With more and more emphasis on partnerships in this new economic climate, it is important that we make the most of the relationships we have. 80% of our sales come from 20% of our customers.
If you currently work with a Gallery that is surviving the upheaval, it behooves us to help that Gallery increase the sales of our work. Chances are, if you have been selected by that Gallery and their customers are already interested in the work they bring in, you have a very qualified audience that you need to capitalize on. The Gallery just wants to sell paintings. You have to persuade the Gallery to sell more of YOURS.
If you have been working with a Gallery or wish to sell in a Gallery these tips might come in useful:
1. Have your very best work prepared and ready to hang – It is important to put your very best foot forward. If you are new to a gallery, it is like a first date, you want things to look perfect! It is not uncommon to have clients in the Gallery (particularly the smaller ones) while you are dropping off your work. You want to make it easy for the Gallery to present work right away. They will be more inclined to work with you if you aren’t eating up their time fixing hangers or adjusting frames.
2. Provide professional high quality and pre-cropped photographs to the Gallery. Some galleries get their own photos taken, but, it is good to have your own! It also means you have a better chance at making it into the general promotional pieces or ads. Whenever I provide a quality photo to a Gallery, I get some extra ads and that often gets a sale.
3. When dropping off your paintings, have a MEETING scheduled with the owner or the manager – You want to discuss the work – tell them the stories that relate to the work you are delivering (is there an interesting story relating to a location?), giving them conversation pieces and information that helps deepen the interest or provide a connection to the work – They need to connect to sell! Have a sheet for both yourself and the gallery that inventories the art you bring in. That way you are organized for your own sake and it gives a professional impression. Some Galleries have their own systems, but, I do this for myself because most smaller galleries enter it into a computer – later! That leaves time for things to get lost!
4. Ask the Gallery what they need from you – And be prepared to supply the Gallery with marketing materials and a portfolio. Have a photo book done of a recent series, have a Biography ready and consider supplying generic cards that the Gallery can ‘stamp’. Depending on the Gallery’s commission*, they may do this, but many do not.
5. If you have developed special content, ie. videos, offer this content to your Gallery for use on their website – You then become more recognizable and have more exposure to their traffic if they take you up on it.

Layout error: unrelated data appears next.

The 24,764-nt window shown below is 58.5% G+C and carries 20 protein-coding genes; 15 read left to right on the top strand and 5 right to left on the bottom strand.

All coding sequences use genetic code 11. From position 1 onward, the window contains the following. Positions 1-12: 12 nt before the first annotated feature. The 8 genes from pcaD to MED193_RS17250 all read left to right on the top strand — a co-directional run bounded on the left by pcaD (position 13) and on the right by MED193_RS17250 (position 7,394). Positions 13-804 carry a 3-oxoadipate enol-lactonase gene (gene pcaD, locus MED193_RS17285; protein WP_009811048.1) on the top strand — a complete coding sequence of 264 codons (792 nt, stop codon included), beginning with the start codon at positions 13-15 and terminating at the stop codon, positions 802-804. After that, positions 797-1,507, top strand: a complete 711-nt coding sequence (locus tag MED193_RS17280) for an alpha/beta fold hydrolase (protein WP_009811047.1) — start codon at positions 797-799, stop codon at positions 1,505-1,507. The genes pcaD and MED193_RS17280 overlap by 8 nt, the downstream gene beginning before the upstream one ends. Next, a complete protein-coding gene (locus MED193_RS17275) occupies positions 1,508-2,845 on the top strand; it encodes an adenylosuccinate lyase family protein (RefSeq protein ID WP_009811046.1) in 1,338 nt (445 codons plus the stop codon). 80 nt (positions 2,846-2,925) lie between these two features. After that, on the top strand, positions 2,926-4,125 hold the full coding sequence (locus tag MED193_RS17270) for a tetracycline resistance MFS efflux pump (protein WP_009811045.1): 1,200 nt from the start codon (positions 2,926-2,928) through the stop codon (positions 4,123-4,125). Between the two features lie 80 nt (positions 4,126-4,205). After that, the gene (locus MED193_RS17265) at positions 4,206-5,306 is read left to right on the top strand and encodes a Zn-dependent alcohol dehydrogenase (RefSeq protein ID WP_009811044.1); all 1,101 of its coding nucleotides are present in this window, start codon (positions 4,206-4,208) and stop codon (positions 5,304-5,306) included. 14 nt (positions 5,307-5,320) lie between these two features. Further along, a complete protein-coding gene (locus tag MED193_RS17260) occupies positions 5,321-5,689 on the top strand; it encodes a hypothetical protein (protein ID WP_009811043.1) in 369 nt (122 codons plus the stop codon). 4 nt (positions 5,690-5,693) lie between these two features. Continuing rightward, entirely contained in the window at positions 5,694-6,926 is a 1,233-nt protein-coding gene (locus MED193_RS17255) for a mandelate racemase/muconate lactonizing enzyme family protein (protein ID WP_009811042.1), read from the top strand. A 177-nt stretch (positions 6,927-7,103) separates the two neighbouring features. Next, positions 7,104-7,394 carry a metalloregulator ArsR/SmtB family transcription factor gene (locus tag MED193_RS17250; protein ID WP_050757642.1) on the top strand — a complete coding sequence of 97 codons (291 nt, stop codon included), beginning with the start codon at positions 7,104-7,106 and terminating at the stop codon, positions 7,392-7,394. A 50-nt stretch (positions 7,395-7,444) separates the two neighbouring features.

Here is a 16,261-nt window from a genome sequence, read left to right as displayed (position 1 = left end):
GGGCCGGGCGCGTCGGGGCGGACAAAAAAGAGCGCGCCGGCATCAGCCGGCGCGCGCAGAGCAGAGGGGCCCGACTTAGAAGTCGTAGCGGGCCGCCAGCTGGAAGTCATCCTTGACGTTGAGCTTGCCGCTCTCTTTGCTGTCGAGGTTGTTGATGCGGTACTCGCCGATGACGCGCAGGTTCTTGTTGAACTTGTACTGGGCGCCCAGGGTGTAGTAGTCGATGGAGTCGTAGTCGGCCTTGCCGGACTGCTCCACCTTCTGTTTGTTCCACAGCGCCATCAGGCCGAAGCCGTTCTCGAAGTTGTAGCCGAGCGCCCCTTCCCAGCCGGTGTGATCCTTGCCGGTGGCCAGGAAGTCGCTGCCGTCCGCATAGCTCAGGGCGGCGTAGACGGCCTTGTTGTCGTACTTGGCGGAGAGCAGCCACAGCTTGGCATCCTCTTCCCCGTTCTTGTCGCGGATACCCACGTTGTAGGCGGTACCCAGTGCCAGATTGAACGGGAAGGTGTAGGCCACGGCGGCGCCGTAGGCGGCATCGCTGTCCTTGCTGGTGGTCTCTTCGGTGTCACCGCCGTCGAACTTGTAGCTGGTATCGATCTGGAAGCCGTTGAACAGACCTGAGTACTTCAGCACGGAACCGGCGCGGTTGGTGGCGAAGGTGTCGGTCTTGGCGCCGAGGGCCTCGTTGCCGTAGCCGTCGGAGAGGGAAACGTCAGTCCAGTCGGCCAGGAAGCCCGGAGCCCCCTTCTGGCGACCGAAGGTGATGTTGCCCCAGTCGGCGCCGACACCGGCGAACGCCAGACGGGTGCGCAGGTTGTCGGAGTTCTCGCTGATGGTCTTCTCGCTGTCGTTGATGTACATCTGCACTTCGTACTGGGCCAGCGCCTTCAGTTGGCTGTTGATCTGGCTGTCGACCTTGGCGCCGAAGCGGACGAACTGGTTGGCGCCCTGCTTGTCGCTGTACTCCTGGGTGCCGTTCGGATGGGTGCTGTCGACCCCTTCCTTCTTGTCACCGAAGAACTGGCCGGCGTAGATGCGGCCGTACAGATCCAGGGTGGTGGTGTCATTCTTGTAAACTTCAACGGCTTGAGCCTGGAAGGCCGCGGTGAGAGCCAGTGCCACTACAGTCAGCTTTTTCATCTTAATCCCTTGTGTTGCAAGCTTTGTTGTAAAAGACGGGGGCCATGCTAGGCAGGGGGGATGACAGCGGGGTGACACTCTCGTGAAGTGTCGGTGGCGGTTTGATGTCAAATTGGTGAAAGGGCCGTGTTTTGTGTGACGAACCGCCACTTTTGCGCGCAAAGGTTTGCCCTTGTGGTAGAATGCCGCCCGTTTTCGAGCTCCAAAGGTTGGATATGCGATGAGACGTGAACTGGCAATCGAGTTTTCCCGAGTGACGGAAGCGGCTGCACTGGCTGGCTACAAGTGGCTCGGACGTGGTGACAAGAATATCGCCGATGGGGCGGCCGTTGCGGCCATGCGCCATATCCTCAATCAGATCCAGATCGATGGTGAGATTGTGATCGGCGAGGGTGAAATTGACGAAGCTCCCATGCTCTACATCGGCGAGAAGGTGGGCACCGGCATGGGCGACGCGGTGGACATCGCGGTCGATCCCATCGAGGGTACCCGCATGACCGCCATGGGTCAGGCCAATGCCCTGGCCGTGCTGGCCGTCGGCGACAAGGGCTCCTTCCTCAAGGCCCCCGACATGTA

6. If you are having a show, be on time (or better still, early) – Be dressed appropriately for the environment and your work and have a good attitude! Also be sure to always invite your mailing list. The goodwill of any Gallery is its mailing list and if you are bringing in new customers, they are going to spend more energy on your sales.
7. Have a way for the Gallery to contact you. If you move around a lot use your cell phone or supply an e-mail address you check very regularly.
8. Link to your Gallery(s) on your website – Make it easy for your clients to find your work, especially if you do not have an open studio
9. Ask the Gallery for feedback from their clients – It is always good to know how your work is being received. It is better to know sooner than later if the match or partnership is not benefiting either of you before you use all your resources. It also can give you a good idea which paintings appeal to customers and will get the most energy from Gallery staff.
*The subject of consignment relationships and agreements is a separate issue here. I am not going to go into it in detail in this article. However, do consider the amount of work and material you have to provide in relation to the promotion your Gallery provides and be certain that the commission reflects that. If a Gallery charges 50%, then they should be responsible for advertising and invitations! Know the laws in your region.
Questions to Ask Yourself: (Feel free to add your ideas to the comments!)
What other things have you done that have improved your relationship with your Gallery and boosted your sales? Can you think of any other things that you could do?
Make a list of what you will need, print out biographies and do printed version (brief) of you accompanying stories before you visit your Gallery to either turn over work or are bringing your work for the first time.
If you are Gallery – What would you like to tell your artists?
Teresa from the Auburn Gallery in Muskoka has offered some excellent points I thought I should add to the post:
1. Keep your prices consistent in all points of sale. So whether you sell on-line from your studio or in other galleries, it is important that collectors can expect new work is worth the same everywhere. It’s good for your galleries and encourages them to support you and that is good for you.
2. Don’t be in too many galleries in the same area. If you do, you are essentially competing with yourself and that does not encourage galleries to promote your work. If you are more exclusive, people will know where to find you and be less inclined to bounce around, losing a sale for both you and the gallery.